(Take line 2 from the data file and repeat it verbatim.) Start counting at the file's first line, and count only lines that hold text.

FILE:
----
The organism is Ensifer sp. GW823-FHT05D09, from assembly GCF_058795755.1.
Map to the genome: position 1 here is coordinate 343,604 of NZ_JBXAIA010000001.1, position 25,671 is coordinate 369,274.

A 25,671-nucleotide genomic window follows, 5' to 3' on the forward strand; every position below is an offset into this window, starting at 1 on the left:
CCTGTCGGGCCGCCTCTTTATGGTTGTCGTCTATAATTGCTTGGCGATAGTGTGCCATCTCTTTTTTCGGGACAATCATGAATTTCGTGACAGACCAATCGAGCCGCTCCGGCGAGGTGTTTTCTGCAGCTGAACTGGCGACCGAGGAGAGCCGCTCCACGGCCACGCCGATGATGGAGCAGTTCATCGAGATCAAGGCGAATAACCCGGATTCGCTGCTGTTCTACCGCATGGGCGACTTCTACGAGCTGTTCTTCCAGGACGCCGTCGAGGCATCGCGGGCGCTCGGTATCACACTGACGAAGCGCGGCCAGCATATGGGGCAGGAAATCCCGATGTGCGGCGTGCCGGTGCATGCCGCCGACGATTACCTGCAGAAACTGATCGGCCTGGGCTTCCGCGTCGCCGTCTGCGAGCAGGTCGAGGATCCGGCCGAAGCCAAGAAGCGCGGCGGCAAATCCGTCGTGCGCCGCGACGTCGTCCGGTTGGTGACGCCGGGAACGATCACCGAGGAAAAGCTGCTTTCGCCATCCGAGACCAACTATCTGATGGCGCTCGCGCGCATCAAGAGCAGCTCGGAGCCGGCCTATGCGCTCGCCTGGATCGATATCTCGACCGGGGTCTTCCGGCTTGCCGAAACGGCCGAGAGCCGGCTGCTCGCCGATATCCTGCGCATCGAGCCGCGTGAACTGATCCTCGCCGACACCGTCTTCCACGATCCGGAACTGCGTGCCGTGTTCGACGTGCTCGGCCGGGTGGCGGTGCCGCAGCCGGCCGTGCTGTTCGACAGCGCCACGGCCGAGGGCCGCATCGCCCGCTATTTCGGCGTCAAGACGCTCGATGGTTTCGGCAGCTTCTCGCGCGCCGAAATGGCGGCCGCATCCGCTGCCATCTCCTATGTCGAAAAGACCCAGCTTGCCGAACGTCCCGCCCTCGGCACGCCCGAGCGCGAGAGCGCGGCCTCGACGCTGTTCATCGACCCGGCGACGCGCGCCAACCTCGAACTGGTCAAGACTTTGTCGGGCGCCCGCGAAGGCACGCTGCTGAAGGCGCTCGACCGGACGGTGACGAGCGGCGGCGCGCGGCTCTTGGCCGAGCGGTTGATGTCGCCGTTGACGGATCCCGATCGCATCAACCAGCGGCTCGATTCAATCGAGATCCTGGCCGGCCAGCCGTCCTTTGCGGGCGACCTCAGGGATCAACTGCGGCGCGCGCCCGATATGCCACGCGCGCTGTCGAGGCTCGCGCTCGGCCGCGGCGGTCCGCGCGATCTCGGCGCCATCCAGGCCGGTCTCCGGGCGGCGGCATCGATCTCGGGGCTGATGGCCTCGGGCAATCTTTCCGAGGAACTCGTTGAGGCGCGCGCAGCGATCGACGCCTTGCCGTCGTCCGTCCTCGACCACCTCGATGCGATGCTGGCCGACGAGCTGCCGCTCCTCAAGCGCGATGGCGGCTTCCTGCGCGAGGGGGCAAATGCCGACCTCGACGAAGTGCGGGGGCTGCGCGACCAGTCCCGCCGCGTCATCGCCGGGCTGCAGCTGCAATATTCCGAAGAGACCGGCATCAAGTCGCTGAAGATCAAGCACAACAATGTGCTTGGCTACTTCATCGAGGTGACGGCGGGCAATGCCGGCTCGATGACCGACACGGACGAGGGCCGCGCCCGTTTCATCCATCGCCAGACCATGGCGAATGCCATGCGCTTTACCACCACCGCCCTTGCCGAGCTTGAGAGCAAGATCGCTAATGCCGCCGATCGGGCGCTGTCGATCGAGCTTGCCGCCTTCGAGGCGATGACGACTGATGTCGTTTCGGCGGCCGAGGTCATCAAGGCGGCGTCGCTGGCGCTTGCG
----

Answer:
Map to the genome: position 1 here is coordinate 343,604 of NZ_JBXAIA010000001.1, position 25,671 is coordinate 369,274.